The Online Voice of the Bicycle Alliance of Washington

Tuesday, May 17, 2011

Should the Ride of Silence be silent?

It began in 2003 as a bike ride in Dallas to remember a cyclist who was hit by a mirror on a passing school bus and killed.  Today it has evolved into an international event, with 250 rides scheduled in nearly 20 countries.

The Ride of Silence was created to remember cyclists who have been killed or injured on our roadways, to raise public awareness that bikes belong on our roads, and to encourage everyone to share the road.  This year's ride occurs on May 18 and five Washington communities are hosting Rides of Silence:  Seattle, Spokane, Tacoma, Vancouver and Wenatchee.  Ride details can be found on the ROS website.

Thousands of bicyclists are drawn to this somber ride because they know someone who has been killed or injured on our public roads, or they themselves have been injured by a vehicle collision.  I have ridden several Rides of of Silence--to remember friends who were killed and to remember my own collision with a vehicle.  It can be an emotional experience. You can view a video of a past Ride of Silence in Seattle.

In spite of its popularity, not all cyclists are comfortable with the Ride of Silence.  Some believe that it places too much emphasis on the dangers of riding a bike.  Others don't like the fact that participants are supposed to ride in silence--how can you educate curious onlookers and passing motorists why you're doing the ride if you must be silent?  (If you watch the video of the Seattle ride, you'll see one of the riders speak to a pedestrian--no doubt explaining what the Ride of Silence is.)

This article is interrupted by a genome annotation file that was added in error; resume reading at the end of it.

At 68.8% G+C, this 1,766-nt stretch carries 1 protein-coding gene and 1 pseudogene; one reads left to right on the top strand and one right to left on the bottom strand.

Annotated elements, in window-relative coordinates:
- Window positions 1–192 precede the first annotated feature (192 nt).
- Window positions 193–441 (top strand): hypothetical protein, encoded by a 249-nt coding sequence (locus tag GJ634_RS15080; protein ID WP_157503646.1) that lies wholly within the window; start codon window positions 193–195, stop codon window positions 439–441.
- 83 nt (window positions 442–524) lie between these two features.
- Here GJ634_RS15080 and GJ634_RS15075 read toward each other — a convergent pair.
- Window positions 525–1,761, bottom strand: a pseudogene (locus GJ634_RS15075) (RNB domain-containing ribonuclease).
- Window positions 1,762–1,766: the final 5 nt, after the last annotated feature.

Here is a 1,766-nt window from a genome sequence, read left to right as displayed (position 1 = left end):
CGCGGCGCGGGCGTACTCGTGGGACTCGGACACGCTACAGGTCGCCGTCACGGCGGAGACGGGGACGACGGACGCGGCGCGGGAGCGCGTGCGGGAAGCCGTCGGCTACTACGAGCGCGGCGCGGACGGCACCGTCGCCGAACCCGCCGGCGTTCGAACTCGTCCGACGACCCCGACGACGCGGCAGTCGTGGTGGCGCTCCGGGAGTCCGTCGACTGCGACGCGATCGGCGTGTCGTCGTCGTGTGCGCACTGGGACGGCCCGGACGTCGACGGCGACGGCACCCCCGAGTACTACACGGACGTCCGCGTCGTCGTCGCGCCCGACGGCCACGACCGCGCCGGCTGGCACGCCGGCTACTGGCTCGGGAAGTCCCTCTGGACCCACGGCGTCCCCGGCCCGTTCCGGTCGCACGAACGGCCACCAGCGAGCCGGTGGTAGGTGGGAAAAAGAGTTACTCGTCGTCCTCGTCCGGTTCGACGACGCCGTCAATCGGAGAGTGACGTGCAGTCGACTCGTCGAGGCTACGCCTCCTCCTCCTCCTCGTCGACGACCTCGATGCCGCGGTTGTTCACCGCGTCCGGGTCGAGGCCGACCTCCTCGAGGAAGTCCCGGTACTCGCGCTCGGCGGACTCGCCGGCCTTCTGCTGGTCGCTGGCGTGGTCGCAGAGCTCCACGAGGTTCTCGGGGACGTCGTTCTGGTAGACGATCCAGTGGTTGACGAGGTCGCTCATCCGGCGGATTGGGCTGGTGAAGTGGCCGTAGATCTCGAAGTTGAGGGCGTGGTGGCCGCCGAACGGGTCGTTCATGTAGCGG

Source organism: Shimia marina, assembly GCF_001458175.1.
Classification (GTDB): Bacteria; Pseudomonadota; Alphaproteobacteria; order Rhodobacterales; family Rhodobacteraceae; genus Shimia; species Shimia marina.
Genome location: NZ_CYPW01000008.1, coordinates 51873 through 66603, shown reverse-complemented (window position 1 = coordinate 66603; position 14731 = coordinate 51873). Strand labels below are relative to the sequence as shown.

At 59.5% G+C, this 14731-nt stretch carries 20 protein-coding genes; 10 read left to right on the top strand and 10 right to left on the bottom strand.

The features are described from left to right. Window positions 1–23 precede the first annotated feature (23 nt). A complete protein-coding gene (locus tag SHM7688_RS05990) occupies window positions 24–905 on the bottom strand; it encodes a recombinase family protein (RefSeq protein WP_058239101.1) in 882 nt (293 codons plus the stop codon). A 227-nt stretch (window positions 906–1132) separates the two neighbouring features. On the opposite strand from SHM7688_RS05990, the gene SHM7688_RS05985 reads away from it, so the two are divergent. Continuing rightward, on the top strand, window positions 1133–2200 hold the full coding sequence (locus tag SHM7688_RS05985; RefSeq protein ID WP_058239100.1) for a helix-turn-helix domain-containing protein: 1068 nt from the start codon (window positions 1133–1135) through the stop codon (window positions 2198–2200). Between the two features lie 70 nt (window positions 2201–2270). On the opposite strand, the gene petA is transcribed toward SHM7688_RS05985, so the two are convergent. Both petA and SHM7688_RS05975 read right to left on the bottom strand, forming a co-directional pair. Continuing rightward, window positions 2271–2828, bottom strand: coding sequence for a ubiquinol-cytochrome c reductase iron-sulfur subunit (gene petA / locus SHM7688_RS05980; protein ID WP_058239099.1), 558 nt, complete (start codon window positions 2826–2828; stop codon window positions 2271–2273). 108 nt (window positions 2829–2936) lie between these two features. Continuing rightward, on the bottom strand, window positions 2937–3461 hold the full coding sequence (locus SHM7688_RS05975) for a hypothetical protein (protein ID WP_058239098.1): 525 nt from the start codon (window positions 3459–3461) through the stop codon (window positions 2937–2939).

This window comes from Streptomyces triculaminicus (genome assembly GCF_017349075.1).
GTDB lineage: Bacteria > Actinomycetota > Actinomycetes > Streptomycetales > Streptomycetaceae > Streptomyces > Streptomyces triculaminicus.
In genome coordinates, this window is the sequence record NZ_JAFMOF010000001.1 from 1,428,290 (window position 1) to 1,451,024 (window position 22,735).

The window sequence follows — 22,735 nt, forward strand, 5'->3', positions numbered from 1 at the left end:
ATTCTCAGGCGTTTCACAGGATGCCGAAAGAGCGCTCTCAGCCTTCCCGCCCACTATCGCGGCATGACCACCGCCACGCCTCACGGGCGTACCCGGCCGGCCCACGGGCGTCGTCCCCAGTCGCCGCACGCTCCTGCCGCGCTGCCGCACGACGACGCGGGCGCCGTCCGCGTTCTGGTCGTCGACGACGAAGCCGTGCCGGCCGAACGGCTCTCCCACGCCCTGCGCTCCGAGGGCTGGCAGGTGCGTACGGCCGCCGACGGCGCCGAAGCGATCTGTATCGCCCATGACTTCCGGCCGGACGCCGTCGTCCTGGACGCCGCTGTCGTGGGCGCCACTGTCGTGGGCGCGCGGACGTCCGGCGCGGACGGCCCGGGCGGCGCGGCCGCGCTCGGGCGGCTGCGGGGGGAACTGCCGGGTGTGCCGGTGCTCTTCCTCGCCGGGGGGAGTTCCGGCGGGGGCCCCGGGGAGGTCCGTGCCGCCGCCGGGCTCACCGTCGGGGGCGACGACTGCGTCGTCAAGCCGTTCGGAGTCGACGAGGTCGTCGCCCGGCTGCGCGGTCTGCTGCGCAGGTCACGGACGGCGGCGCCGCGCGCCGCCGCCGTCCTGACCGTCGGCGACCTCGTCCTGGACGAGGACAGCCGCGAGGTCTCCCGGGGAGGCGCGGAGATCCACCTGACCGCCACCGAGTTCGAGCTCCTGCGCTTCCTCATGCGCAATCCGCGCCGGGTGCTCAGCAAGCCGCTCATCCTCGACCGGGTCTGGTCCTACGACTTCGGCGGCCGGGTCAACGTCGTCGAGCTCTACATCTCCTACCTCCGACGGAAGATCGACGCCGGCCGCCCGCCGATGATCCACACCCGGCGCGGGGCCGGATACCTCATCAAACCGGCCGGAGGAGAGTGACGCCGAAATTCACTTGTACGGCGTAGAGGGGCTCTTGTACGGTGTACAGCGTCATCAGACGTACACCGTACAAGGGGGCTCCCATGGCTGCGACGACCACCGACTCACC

Some Ride of Silence organizers have chosen trails and residential streets as their ride routes.  Again, this seems to undermine the visibility and public awareness potential of the ride.  It also doesn't speak to the bicyclists' right to use public roads.

Have you ridden in a Ride of Silence?  How do you feel about this event?


  1. I ride nearly every year here in Wenatchee. We don't have the bigger city 'numbers' but there is a powerful energy in the air when you have someone like Ed Farrar speaking about the dangers we all face every time we go out there.

  2. Thanks for offering up the many facets and complications of this event in a balanced format. Seattle's 2011 route didn't focus on residential streets, but I know other locations might, a few even keep to bike off road paths. That's fine. Organizers create very grassroots, and so very local experiences, suited for their location.

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